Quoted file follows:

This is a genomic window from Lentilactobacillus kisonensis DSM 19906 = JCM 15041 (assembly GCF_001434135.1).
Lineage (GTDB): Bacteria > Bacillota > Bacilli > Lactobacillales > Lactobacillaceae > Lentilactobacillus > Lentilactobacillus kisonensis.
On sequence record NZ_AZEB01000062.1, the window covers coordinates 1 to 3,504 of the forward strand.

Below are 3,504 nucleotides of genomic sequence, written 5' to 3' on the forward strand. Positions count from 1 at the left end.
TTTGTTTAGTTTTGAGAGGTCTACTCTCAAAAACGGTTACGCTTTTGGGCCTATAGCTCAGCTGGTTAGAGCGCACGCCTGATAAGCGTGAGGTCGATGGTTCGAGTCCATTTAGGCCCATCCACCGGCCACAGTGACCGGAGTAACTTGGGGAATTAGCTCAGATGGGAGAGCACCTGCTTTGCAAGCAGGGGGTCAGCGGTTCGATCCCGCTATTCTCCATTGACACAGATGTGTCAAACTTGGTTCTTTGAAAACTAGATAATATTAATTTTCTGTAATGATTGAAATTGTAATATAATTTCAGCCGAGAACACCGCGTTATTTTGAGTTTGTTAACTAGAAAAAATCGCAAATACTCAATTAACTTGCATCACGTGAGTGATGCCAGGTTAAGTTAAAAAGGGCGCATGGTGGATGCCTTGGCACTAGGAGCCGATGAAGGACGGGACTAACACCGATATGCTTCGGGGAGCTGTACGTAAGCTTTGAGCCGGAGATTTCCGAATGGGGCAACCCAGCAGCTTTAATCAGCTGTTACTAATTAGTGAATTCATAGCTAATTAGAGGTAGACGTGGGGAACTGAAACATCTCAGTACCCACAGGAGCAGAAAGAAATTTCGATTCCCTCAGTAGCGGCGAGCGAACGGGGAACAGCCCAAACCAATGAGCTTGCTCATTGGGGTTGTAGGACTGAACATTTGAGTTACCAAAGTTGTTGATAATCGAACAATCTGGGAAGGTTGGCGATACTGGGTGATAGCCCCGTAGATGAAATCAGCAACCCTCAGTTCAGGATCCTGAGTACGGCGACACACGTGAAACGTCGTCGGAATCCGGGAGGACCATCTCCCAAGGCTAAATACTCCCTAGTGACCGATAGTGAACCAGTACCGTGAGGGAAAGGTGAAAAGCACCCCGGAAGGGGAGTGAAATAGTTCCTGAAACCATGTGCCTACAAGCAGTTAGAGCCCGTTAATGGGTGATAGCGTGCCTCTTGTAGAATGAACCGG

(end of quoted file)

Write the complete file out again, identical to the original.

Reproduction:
This is a genomic window from Lentilactobacillus kisonensis DSM 19906 = JCM 15041 (assembly GCF_001434135.1).
Lineage (GTDB): Bacteria > Bacillota > Bacilli > Lactobacillales > Lactobacillaceae > Lentilactobacillus > Lentilactobacillus kisonensis.
On sequence record NZ_AZEB01000062.1, the window covers coordinates 1 to 3,504 of the forward strand.

Below are 3,504 nucleotides of genomic sequence, written 5' to 3' on the forward strand. Positions count from 1 at the left end.
TTTGTTTAGTTTTGAGAGGTCTACTCTCAAAAACGGTTACGCTTTTGGGCCTATAGCTCAGCTGGTTAGAGCGCACGCCTGATAAGCGTGAGGTCGATGGTTCGAGTCCATTTAGGCCCATCCACCGGCCACAGTGACCGGAGTAACTTGGGGAATTAGCTCAGATGGGAGAGCACCTGCTTTGCAAGCAGGGGGTCAGCGGTTCGATCCCGCTATTCTCCATTGACACAGATGTGTCAAACTTGGTTCTTTGAAAACTAGATAATATTAATTTTCTGTAATGATTGAAATTGTAATATAATTTCAGCCGAGAACACCGCGTTATTTTGAGTTTGTTAACTAGAAAAAATCGCAAATACTCAATTAACTTGCATCACGTGAGTGATGCCAGGTTAAGTTAAAAAGGGCGCATGGTGGATGCCTTGGCACTAGGAGCCGATGAAGGACGGGACTAACACCGATATGCTTCGGGGAGCTGTACGTAAGCTTTGAGCCGGAGATTTCCGAATGGGGCAACCCAGCAGCTTTAATCAGCTGTTACTAATTAGTGAATTCATAGCTAATTAGAGGTAGACGTGGGGAACTGAAACATCTCAGTACCCACAGGAGCAGAAAGAAATTTCGATTCCCTCAGTAGCGGCGAGCGAACGGGGAACAGCCCAAACCAATGAGCTTGCTCATTGGGGTTGTAGGACTGAACATTTGAGTTACCAAAGTTGTTGATAATCGAACAATCTGGGAAGGTTGGCGATACTGGGTGATAGCCCCGTAGATGAAATCAGCAACCCTCAGTTCAGGATCCTGAGTACGGCGACACACGTGAAACGTCGTCGGAATCCGGGAGGACCATCTCCCAAGGCTAAATACTCCCTAGTGACCGATAGTGAACCAGTACCGTGAGGGAAAGGTGAAAAGCACCCCGGAAGGGGAGTGAAATAGTTCCTGAAACCATGTGCCTACAAGCAGTTAGAGCCCGTTAATGGGTGATAGCGTGCCTCTTGTAGAATGAACCGG